It’s not a question of intelligence. It’s regular life they have difficulty with — getting up in the morning, prioritizing tasks, and taking care of themselves. Autism affects executive functioning, the brain’s ability to process the overwhelming surge of information that streams through our lives every moment. They have trouble interpreting events and social cues, and formulating an appropriate response.
“More and more I saw a problem that repeats itself,” says Miller, who came to Berkeley from Menlo College’s disability services department. “There’s a semester, perhaps a year, where they tried it the traditional way. Socially, they couldn’t do it. You don’t have the advocacy of an IEP team.”
And a heart-rending cycle begins. Conventional college is a disaster, so the teen lands back at home, trying to take classes at a community college, and becoming ever more socially isolated. Instead of moving forward, he goes backward.
That was the fear for Jason Kanar and his family. Kanar had spent two years as a mechanical engineering major at UC Merced, trying to tough it out.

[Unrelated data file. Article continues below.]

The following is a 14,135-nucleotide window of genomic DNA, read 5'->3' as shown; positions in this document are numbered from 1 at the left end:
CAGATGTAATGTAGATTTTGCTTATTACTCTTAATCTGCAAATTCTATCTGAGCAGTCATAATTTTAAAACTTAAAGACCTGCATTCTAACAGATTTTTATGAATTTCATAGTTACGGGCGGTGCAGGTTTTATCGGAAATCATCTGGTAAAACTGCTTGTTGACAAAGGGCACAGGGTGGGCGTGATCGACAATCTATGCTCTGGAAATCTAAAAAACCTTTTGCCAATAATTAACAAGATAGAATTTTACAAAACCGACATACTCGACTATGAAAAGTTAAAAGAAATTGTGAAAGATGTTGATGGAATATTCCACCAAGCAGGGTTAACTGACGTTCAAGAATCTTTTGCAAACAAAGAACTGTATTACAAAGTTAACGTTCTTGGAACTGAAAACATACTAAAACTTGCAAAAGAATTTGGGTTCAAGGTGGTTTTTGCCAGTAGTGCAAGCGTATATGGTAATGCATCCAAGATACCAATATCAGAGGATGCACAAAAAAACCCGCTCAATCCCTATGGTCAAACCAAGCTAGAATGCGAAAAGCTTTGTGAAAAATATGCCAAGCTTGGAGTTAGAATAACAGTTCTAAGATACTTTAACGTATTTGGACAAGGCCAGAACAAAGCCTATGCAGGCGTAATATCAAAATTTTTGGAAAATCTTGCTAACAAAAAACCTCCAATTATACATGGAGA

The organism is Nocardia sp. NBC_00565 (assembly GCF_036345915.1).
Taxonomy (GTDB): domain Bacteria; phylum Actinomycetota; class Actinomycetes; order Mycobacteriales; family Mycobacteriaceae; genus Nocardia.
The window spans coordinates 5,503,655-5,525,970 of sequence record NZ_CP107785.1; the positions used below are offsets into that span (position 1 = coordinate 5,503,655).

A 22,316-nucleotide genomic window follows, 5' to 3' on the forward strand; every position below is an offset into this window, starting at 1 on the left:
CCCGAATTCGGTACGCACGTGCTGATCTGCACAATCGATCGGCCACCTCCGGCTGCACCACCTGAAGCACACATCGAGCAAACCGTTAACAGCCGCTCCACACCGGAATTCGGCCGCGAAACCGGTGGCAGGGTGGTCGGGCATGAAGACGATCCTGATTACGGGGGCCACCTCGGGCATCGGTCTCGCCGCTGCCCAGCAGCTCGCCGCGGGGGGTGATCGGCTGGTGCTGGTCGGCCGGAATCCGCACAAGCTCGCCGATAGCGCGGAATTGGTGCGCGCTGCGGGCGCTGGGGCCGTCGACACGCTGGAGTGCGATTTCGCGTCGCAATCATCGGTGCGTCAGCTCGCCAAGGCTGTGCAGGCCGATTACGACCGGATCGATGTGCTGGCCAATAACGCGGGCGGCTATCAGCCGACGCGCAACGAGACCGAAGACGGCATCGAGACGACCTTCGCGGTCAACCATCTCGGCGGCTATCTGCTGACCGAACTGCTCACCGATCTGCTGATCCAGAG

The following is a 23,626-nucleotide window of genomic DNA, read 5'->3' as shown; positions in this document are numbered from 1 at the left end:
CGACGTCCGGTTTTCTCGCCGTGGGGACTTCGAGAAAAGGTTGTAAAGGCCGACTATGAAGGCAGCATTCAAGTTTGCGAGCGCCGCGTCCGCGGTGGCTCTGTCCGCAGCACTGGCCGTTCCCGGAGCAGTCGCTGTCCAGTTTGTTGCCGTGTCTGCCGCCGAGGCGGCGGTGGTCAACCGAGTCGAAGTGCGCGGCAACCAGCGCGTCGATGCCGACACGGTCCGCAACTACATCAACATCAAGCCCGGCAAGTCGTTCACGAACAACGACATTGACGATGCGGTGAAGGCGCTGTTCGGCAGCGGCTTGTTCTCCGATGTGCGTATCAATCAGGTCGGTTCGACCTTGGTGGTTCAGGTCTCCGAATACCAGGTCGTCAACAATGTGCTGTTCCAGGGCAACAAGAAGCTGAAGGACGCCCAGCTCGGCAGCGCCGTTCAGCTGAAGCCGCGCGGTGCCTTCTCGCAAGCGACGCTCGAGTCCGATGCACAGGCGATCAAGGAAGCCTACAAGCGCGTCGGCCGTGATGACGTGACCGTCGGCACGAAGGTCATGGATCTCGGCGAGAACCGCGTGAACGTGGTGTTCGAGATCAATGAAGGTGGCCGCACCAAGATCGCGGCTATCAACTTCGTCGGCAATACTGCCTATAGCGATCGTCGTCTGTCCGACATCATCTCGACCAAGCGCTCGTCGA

“By fourth semester,” he says, “we realized we had to do something else.”
There was absolutely nothing wrong with Kanar’s intellect. It was everything else that was the problem.
“It’s not so much needing help with subjects, it’s just getting started,” he says. “If I don’t explicitly put out time for certain things, it doesn’t happen.”
Back home in the Danville area, Kanar’s family began researching other options, alternatives that would bridge the gap between the protected, special education environment of high school and the challenges of university life. Frankly, there just aren’t many.